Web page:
Any help would be appreciated, he knows basically what he’s doing wrong and needs help fixing it.
Let’s start with what he thinks is wrong so we can determine whether he’s picked up on the problem or just a symptom of the problem. Can you share what he thinks is wrong?
He’s not reaching his balance point, he’s not getting over his front leg on follow through, he thinks his stride may be too long, he’s not following through with is back leg. He also will open up on some pitches. He feels his timing is off, but is having a hard time fixing it. He’s lost velocity from last year.
My suggestion is to abandon the balance point idea. I know coaches still teach the balance point but fact is that many of the top pro pitchers never reach a balance point. That means they never get to a position where they could hesitate in a balanced position. They certainly have no hesitation. Take a look at the clip of Randy Johnson playing at the bottom of this page and you’ll see his hips moving forward well before the peak of his knee lift. There’s definitely no point in there where he could pause in a balanced position. And there’s definitely no pause anywhere.
I agree with this though I’d say he needs to be over the front leg sooner - at release - not later during follow through. He can make this happen by getting his front hip moving forward faster to build more momentum.
I disagree with this. I think he should be able to get himself out over the front leg and retain the stride he has. In fact, in the video he appears to spin out of his delivery and fall off to the side so I could argue that he’s not striding as far as he could/should. But I’d say work on building momentum and let the stride happen.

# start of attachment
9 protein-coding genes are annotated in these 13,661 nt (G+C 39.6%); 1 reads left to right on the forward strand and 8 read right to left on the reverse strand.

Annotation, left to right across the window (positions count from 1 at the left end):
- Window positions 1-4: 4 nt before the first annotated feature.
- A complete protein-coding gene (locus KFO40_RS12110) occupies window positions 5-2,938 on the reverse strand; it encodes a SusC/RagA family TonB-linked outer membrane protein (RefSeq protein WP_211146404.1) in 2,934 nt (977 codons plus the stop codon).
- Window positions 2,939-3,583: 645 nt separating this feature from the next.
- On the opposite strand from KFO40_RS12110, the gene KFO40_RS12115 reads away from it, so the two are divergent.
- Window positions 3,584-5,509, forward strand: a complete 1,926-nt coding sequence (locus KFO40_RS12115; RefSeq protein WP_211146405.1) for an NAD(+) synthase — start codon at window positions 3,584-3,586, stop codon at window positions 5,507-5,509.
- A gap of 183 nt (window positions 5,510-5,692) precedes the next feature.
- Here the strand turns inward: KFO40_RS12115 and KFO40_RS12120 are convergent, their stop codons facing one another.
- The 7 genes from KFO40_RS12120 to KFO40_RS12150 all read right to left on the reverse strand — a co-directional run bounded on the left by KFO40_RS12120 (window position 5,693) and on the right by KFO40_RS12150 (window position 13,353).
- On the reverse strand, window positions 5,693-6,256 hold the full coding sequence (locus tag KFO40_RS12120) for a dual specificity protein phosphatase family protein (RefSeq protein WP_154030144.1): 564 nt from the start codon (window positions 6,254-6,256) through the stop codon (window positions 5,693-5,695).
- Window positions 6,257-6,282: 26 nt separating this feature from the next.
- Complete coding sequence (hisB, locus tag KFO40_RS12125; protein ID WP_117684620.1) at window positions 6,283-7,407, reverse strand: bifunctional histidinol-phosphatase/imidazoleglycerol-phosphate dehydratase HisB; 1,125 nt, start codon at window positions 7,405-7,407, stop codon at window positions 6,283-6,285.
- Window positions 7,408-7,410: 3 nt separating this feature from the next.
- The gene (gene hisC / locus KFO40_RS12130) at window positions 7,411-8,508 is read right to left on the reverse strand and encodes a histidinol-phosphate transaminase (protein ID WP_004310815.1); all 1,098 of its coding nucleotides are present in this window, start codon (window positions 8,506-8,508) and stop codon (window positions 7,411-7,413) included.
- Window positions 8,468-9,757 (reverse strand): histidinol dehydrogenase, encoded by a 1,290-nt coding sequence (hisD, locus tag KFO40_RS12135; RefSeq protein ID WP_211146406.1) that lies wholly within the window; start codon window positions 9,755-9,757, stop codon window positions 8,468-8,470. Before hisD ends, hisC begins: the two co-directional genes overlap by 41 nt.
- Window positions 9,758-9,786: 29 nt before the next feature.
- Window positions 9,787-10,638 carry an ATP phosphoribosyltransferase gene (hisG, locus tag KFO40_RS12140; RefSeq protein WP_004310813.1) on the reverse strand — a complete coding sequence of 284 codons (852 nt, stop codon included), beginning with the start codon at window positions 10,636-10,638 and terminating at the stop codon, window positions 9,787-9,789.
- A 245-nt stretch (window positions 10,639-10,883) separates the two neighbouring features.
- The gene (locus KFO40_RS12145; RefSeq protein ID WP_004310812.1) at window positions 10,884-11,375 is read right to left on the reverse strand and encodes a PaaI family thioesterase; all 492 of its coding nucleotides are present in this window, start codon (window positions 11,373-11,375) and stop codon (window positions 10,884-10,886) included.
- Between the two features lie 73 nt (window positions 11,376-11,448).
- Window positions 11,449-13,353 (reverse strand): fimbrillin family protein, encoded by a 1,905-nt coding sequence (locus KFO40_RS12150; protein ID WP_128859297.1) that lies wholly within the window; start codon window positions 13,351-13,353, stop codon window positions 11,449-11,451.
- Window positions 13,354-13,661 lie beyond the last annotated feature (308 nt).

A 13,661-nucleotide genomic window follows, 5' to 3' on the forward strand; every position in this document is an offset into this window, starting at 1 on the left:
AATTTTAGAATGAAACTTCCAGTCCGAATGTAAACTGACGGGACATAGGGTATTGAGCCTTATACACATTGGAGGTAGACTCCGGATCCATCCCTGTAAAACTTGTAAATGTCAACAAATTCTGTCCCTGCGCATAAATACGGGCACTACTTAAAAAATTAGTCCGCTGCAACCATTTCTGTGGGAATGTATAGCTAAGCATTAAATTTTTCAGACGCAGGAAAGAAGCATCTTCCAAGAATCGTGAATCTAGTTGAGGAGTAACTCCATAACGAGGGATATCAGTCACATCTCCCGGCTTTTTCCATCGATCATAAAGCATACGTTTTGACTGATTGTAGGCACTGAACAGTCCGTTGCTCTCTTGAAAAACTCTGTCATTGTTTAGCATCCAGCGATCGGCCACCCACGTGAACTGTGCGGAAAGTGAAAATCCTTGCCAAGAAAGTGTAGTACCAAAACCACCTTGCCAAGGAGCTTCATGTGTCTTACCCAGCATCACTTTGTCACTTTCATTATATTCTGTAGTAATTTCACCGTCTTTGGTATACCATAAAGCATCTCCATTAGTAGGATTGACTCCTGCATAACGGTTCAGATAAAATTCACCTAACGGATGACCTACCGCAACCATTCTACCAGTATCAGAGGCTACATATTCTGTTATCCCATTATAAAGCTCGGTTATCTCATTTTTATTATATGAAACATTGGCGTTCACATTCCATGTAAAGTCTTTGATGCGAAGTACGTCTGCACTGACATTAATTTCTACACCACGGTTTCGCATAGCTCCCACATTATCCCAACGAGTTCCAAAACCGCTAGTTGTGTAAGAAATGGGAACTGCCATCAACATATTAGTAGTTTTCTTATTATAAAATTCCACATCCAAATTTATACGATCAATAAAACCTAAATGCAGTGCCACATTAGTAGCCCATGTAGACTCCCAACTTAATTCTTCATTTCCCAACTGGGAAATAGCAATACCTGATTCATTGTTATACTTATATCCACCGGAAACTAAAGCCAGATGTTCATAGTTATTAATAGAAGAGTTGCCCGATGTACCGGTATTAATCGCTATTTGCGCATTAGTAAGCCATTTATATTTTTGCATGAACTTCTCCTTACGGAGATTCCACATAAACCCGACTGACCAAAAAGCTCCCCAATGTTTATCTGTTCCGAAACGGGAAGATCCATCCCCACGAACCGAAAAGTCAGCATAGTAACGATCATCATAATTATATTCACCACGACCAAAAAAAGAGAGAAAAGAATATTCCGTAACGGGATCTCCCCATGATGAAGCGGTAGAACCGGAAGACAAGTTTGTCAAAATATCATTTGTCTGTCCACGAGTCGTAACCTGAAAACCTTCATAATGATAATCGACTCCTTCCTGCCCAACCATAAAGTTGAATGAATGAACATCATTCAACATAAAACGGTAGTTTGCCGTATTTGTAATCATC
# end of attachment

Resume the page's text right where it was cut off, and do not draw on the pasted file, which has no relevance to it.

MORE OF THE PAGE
Getting the front hip moving faster to build more momentum will pull the back leg around.
Opening up early IS a timing problem. His spinning out of his delivery and falling off to the side is evidence of this. This will also be fixed by getting the front hip moving forward faster.
I think your son is very astute in that he has identified the symptoms of his problem. I feel the cause of these symptoms is the lack of momentum. Have him get the front hip moving toward home plate faster and possibly sooner. Make sure he leads with the front hip. The head and shoulders stay slightly behind the front hip into foot plant but should not lean back much - good posture must be maintained. Also make sure he doesn’t sacrifice his knee lift. Instead, he needs to force his leg to be quicker from knee lift to foot plant. A good checkpoint I like to use is to get the front foot, knee, and chin pretty much aligned vertically at release with the release point about 8"-12" in front of the front foot.
I had to look at the video several times as it seemed that there was a hesitation in there somewhere. I paused it at 3 seconds and it appears that he releases the ball prematurely. Staying closed longer may help him may force his release point out over his plant foot and thus, gain some velocity.
It’s hard to get the exact frame that I see as it is somewhere between 3 & 4 seconds! the more I look at it the more convinced that he needs to focus on staying closed longer. He’s landing on the outer edge of his foot
Wow…thank you very much. I will pass all of this on to my son!
As Papibon mentioned, the pitcher needs to stay closed longer. That is basically the same issue as the “opening up early” issue I mentioned previously. But Papibon’s post reminded me of something I meant to discuss but forgot about. Part of the reason he opens up early is that the glove drops too soon. In actuality, however, even that is a symptom of the lack of tempo.
I like my pitchers to have their glove out front at foot plant. But I don’t like them to have to hold it there for an artificially long amount of time. Fortunately, if you get your body moving faster toward home plate, that reduces the amount of time you would have to keep the glove out there thus making it easier to have the glove out there at foot plant.
I should also point out that the glove does not have to be held in that position out front - it might just pass through that position. A lot of pros (e.g. Clemens) sweep their glove across. What’s important is that the glove is still up and in front at foot plant. Doing so means you’ve stayed closed long enough.